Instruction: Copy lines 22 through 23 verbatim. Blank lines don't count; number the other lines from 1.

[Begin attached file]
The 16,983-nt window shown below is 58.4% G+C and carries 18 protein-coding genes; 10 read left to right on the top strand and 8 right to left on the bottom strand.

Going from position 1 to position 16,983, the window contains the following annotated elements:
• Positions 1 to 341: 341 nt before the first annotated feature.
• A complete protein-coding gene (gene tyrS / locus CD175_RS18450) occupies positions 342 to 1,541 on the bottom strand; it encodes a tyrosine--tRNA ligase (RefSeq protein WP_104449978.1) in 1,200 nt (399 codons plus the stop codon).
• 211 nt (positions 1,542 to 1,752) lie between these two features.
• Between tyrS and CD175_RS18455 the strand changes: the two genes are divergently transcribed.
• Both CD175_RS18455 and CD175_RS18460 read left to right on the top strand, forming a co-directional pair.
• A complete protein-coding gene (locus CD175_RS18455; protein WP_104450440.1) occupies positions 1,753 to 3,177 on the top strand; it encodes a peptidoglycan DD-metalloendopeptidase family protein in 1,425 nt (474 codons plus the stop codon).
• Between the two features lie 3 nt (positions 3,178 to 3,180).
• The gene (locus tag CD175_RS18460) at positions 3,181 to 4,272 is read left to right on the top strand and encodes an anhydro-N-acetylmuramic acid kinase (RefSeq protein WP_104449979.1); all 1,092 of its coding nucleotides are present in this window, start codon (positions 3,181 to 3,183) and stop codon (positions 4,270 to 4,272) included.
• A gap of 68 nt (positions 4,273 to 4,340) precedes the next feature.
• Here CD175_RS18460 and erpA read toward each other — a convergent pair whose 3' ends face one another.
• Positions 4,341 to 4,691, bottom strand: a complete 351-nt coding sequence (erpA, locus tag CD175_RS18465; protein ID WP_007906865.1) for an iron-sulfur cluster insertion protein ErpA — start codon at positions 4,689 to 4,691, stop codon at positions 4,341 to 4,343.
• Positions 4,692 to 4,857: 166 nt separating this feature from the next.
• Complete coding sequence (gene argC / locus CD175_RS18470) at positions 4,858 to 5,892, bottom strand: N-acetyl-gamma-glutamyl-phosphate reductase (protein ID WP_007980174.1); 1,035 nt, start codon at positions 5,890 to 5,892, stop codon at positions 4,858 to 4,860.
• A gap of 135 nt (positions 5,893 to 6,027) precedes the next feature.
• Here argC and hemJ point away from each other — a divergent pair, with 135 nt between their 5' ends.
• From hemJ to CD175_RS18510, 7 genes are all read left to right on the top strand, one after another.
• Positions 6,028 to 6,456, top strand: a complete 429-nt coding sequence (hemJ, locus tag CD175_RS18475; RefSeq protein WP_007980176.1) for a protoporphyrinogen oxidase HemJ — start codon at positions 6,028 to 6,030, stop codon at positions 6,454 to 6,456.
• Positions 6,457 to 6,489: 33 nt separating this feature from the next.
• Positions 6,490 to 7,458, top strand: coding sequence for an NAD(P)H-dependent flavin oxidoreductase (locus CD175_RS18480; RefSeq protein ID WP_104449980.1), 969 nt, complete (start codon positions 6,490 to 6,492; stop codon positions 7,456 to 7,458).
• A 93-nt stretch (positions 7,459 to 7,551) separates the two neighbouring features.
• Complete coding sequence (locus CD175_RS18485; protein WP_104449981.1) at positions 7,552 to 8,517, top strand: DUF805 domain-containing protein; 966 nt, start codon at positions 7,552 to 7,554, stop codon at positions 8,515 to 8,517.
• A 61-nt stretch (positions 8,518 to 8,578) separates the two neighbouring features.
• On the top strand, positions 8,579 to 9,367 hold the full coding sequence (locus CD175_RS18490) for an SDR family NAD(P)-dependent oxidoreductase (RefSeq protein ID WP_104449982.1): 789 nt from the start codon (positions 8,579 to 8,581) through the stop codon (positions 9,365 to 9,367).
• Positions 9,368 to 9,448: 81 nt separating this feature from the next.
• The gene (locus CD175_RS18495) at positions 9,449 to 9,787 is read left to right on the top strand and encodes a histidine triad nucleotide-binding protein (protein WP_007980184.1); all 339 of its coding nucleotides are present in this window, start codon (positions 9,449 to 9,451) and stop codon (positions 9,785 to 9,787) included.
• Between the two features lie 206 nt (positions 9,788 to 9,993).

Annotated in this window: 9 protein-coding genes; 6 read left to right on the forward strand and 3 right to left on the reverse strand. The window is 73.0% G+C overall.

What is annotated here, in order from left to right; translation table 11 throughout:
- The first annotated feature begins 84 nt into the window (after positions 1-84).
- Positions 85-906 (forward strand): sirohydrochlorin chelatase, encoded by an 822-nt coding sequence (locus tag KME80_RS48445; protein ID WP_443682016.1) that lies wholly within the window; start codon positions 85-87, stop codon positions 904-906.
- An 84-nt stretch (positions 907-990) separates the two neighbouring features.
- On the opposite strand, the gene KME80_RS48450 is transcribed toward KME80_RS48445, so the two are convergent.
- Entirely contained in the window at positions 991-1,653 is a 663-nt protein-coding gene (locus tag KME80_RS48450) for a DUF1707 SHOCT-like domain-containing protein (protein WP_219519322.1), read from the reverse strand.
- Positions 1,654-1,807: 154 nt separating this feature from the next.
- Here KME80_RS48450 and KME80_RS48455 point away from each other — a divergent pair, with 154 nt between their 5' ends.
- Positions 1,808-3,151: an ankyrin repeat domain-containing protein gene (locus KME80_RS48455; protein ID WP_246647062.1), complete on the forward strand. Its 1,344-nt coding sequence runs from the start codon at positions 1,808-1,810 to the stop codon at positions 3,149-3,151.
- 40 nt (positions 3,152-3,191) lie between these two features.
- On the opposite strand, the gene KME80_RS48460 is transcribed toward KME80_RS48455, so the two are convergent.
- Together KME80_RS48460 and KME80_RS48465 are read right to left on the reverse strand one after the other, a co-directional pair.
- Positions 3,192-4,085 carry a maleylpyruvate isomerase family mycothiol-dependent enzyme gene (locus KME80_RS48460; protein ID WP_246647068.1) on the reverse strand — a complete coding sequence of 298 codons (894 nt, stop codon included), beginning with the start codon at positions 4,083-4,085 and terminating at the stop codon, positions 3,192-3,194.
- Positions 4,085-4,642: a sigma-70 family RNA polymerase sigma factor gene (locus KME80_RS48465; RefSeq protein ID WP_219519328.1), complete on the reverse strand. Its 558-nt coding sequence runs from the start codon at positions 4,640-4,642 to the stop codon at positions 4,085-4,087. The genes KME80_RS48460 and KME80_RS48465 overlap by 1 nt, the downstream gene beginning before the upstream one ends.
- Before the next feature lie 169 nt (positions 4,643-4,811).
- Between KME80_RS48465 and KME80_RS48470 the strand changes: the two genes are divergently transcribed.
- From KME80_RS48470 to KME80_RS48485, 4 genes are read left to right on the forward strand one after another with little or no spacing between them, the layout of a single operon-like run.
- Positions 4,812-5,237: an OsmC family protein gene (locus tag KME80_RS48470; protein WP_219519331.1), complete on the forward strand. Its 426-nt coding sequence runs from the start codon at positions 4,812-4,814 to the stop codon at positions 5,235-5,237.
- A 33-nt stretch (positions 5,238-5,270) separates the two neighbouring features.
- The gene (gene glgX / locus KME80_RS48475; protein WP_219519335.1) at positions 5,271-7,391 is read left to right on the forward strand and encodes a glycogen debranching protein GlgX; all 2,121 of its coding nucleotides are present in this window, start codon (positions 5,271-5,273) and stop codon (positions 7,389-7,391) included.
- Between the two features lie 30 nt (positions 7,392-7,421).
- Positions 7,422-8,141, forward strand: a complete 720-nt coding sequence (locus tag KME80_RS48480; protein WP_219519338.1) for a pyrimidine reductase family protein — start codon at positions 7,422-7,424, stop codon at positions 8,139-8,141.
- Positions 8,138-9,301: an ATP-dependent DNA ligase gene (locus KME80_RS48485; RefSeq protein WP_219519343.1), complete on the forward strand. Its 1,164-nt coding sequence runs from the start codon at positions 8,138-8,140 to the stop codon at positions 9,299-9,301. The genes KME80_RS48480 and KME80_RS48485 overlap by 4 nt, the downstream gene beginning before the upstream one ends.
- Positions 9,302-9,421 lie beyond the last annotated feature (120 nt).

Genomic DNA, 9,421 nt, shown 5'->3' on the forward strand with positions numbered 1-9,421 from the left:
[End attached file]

• A 93-nt stretch (positions 7,459 to 7,551) separates the two neighbouring features.
• Complete coding sequence (locus CD175_RS18485; protein WP_104449981.1) at positions 7,552 to 8,517, top strand: DUF805 domain-containing protein; 966 nt, start codon at positions 7,552 to 7,554, stop codon at positions 8,515 to 8,517.